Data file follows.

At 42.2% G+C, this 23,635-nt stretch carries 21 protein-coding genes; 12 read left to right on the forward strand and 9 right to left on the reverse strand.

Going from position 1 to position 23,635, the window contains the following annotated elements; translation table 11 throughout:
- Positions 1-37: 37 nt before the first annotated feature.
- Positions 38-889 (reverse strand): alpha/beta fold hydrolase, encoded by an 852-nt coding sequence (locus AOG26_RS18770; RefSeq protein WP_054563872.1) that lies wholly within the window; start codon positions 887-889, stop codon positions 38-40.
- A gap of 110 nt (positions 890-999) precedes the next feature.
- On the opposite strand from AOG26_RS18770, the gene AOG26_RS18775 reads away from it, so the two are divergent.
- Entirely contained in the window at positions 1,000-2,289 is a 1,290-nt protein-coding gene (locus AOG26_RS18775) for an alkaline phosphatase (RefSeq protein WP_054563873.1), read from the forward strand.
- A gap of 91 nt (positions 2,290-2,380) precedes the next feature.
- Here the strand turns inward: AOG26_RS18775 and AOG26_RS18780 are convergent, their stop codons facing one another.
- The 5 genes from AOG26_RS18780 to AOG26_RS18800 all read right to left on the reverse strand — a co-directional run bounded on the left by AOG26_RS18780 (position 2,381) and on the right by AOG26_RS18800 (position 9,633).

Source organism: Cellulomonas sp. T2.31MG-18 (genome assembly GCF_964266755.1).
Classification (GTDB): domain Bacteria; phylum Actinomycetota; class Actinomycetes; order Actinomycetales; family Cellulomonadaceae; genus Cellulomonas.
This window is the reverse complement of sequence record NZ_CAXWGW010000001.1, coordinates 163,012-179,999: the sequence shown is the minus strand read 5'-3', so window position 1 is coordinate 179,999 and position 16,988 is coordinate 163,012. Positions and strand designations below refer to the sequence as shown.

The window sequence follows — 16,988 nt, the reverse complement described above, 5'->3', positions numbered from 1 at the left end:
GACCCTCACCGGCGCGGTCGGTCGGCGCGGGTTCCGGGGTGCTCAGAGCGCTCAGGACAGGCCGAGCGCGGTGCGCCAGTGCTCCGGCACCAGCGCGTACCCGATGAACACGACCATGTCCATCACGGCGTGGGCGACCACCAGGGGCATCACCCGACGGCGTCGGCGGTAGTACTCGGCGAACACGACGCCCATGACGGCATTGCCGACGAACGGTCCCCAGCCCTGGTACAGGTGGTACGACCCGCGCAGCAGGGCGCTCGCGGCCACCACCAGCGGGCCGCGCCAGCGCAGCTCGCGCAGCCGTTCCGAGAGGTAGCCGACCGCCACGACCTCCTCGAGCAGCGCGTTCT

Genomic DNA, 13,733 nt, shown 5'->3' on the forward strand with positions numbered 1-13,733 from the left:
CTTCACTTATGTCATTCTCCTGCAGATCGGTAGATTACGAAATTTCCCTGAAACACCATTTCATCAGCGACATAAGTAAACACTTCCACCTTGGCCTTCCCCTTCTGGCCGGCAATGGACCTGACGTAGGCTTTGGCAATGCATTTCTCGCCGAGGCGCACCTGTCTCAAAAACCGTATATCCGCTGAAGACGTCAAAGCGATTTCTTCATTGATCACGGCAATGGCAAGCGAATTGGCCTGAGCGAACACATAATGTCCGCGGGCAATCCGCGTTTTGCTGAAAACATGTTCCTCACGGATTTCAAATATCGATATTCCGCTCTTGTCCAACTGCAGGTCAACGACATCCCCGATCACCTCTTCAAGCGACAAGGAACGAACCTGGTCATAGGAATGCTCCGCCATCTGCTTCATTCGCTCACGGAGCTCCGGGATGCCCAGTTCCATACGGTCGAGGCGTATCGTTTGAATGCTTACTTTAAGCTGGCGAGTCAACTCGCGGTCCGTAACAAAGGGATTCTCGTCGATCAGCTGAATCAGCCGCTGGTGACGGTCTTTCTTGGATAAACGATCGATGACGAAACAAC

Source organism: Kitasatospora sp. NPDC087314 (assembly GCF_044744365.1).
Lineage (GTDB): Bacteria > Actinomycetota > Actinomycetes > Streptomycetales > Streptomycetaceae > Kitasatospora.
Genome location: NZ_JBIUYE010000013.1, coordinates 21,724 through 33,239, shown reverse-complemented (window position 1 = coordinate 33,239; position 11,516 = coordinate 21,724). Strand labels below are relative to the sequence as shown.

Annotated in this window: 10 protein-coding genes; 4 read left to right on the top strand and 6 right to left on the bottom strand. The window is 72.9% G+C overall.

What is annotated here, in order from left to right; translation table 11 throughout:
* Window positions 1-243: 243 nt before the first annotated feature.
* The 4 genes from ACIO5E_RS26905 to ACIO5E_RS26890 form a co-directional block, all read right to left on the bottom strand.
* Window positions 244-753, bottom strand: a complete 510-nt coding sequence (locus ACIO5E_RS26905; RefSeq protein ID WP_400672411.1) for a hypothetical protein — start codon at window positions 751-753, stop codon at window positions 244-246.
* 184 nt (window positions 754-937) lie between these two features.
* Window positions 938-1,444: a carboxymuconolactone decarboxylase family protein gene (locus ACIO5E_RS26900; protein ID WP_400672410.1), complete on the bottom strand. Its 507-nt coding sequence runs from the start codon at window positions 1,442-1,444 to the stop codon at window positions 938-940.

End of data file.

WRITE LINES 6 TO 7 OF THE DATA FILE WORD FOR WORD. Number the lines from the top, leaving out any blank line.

- On the opposite strand from AOG26_RS18770, the gene AOG26_RS18775 reads away from it, so the two are divergent.
- Entirely contained in the window at positions 1,000-2,289 is a 1,290-nt protein-coding gene (locus AOG26_RS18775) for an alkaline phosphatase (RefSeq protein WP_054563873.1), read from the forward strand.